Driving away customers with inefficiency.

Forty-five minutes at my local Kinko's has left me with a sour taste in my mouth. Even with the help of the friendly staff, I was unable to accomplish one simple goal: get a digital scan of my student photo identification onto my laptop. Stopped at every turn by limitations of their operating system as configured, the only immediately alternative was to spend five times as much money to get my data. My card was refunded for my time, and I'm taking my business to somewhere that can be of actual service: a friend with a scanner, for free.

Things started off well. I put my debit card into their machine, logged onto the computer (after accepting a ten-page terms of service agreement), and spent the first minute locating and opening Photoshop. Two more minutes were spent working around their misconfigured scanner drivers. Another minute to do the actual scanning, and I have (2) three megabyte files. Now the fun starts.

When I logged in, I presumed that their toolset of software would include applications for sending files to remote fileservers, a feature corporate types often require from their network administrators. In this, I was wrong: Kinko's does not provide functionality through their Macintosh installations to upload files to the Internet.

After logging out to the consider the situation, I realized that the web browser could be (ab)used as a file transfer agent. As I attached my laptop to the Ethernet connection one cubicle away, it occured to me to try file sharing from the PowerBook (since OS 9 should be able to talk to OS X). Unfortunately, this is not the case: my attempts to see the laptop's file sharing from their workstation failed, even with AppleTalk enabled.

I spent thirty minutes (!) on IRC, discussing both my dissatisfaction with Kinko's and possible solutions to the problem with several groups of people (altogether, about two hundred people were present to hear my complaints). Several solutions presented themselves during this time, none of which were viable or cost effective:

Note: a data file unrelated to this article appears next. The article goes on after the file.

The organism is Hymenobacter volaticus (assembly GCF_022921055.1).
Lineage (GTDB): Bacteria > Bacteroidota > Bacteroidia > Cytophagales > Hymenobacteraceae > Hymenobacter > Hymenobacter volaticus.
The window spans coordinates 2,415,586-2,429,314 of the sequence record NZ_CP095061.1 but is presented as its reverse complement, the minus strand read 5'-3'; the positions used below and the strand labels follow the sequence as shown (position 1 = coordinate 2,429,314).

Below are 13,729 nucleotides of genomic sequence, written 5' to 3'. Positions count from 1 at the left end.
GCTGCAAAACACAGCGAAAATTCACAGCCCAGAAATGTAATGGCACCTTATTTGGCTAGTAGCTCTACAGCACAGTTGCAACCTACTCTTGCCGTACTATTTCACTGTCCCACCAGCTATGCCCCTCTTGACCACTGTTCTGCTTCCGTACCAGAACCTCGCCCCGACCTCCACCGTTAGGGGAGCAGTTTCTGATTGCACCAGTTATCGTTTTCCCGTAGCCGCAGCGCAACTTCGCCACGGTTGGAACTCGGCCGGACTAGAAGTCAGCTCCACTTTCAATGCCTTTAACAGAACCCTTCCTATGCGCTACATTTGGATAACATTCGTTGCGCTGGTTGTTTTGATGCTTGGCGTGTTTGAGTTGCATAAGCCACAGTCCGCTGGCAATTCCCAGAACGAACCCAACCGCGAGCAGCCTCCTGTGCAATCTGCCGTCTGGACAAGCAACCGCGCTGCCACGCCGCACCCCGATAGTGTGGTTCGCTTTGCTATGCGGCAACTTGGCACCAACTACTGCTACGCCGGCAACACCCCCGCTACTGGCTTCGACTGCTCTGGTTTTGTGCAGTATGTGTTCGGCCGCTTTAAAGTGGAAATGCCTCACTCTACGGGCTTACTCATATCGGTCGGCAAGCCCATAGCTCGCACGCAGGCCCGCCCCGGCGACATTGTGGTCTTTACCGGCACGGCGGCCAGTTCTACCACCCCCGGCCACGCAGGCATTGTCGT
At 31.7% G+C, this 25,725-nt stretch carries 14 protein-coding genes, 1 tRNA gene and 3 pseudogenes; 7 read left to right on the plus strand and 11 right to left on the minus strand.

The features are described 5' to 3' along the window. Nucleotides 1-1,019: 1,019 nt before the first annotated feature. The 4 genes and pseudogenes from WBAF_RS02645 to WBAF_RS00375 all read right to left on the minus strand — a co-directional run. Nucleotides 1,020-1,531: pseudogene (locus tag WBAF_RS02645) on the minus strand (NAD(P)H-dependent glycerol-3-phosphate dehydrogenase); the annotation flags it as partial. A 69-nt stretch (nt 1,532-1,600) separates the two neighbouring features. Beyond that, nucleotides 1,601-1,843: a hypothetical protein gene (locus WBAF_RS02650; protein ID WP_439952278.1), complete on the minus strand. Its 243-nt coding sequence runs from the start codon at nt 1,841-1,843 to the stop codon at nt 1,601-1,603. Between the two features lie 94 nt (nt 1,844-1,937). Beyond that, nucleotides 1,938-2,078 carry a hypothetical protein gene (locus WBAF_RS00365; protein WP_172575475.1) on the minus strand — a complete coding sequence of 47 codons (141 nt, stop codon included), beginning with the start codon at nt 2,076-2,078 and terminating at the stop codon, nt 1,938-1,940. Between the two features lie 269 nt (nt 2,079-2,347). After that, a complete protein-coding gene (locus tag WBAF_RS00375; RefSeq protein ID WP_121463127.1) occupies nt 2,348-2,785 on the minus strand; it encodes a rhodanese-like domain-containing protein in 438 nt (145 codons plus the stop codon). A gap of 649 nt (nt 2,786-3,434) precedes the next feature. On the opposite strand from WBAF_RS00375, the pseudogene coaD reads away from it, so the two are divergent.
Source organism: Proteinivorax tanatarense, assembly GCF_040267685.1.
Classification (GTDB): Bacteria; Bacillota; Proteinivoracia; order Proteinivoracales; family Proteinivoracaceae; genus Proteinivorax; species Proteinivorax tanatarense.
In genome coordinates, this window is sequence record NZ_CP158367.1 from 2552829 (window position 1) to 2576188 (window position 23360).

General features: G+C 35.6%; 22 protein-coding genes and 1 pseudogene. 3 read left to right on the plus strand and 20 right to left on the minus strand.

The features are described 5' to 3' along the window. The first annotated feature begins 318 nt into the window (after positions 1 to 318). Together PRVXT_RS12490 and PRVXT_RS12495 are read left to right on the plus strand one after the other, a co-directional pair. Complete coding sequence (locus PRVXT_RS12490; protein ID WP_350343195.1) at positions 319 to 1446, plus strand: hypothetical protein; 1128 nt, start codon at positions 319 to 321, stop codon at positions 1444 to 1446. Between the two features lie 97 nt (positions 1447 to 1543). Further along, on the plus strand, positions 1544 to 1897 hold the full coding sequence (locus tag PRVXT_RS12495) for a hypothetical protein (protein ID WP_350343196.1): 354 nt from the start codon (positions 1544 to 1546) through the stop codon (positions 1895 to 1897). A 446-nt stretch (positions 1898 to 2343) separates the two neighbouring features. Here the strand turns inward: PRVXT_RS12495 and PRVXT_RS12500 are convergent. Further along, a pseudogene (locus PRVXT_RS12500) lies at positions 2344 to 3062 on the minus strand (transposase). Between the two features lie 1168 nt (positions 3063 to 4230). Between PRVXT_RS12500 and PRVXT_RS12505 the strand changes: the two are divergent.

• Purchase a USB dongle hard drive
  • Email the files (somehow) to Kinko's at $10 per CD
  • Use a webmail interface to upload the files (too large)
  • Use a file upload form to get the files to a webserver (requires access to a public webserver)
  • Print the scans (print.. scans?)
  • Burn them on a CD (can't burn CDs at the workstation)
  • Buy and save them to a Zip disk (I have no Zip drive)

The careful application of money, or the forethought to carry a pile of spare connectivity cables, would probably have saved me much of this experience. In a business such as Kinko's, where customer service is key, neither of those should be a prerequisite to use their facilities; if I had chosen to apply such forethought to my spur-of-the-moment Kinko's attempt, I would have gone with a friend's scanner instead.

So, all in all, forty-five minutes of my lunch hour wasted. This is completely unacceptable, for what should have been five minutes at 20 cents a minute. Thank you for trying, Kinko's; I'll call on a friend next time instead.

Link: Chuq Von Rospach points out that this is a very one-sided story; I concur. I recommend reading his counterpoint to this post; it's the grain of salt I didn't include.

Lessons learned from online journals

There are lessons to be learned from the first round of online journals, hammered out over time in the private spheres of close friends and associates. Many from that time have moved on to other things, but their legacy remains at the core of blogging's foundations.

Write for an audience of friends.

When you have an audience of a million people, there's no way to anticipate what the best viewpoint to reach them all is; remember that your writing is an expression of your viewpoint, and express it as such. Express your viewpoint as if you were talking to a group of friends: clear, to the point, and perhaps a dash of humor.

Aesthetics speak a thousand words.

The appearance of a site frames the content contained within, setting the tone for the reader. If your color schemes makes it painful to read, they won't. If your paragraphs blend together and your punctuation is rare, they won't. Aesthetics are reflected unconsciously in the mind of the reader, directly affecting their interpretations and feelings.

Passion and eloquence garner respect.